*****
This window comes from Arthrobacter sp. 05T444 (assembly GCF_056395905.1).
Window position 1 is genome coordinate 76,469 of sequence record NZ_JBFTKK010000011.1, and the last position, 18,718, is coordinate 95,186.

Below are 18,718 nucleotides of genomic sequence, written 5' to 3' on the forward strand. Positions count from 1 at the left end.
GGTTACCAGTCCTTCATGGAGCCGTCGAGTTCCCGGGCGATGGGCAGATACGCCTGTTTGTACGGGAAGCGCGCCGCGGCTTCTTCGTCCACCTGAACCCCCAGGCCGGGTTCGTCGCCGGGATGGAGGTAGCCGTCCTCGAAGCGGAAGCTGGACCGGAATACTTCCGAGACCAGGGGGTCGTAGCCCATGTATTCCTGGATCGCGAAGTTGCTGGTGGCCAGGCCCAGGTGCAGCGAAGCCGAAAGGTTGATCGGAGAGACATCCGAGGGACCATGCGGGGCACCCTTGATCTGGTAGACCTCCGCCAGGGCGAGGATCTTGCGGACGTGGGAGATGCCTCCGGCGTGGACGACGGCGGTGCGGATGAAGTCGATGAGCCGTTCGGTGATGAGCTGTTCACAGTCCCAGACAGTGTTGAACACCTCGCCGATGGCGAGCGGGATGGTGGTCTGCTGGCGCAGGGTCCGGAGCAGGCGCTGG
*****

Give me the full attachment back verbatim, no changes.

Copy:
This window comes from Arthrobacter sp. 05T444 (assembly GCF_056395905.1).
Window position 1 is genome coordinate 76,469 of sequence record NZ_JBFTKK010000011.1, and the last position, 18,718, is coordinate 95,186.

Below are 18,718 nucleotides of genomic sequence, written 5' to 3' on the forward strand. Positions count from 1 at the left end.
GGTTACCAGTCCTTCATGGAGCCGTCGAGTTCCCGGGCGATGGGCAGATACGCCTGTTTGTACGGGAAGCGCGCCGCGGCTTCTTCGTCCACCTGAACCCCCAGGCCGGGTTCGTCGCCGGGATGGAGGTAGCCGTCCTCGAAGCGGAAGCTGGACCGGAATACTTCCGAGACCAGGGGGTCGTAGCCCATGTATTCCTGGATCGCGAAGTTGCTGGTGGCCAGGCCCAGGTGCAGCGAAGCCGAAAGGTTGATCGGAGAGACATCCGAGGGACCATGCGGGGCACCCTTGATCTGGTAGACCTCCGCCAGGGCGAGGATCTTGCGGACGTGGGAGATGCCTCCGGCGTGGACGACGGCGGTGCGGATGAAGTCGATGAGCCGTTCGGTGATGAGCTGTTCACAGTCCCAGACAGTGTTGAACACCTCGCCGATGGCGAGCGGGATGGTGGTCTGCTGGCGCAGGGTCCGGAGCAGGCGCTGG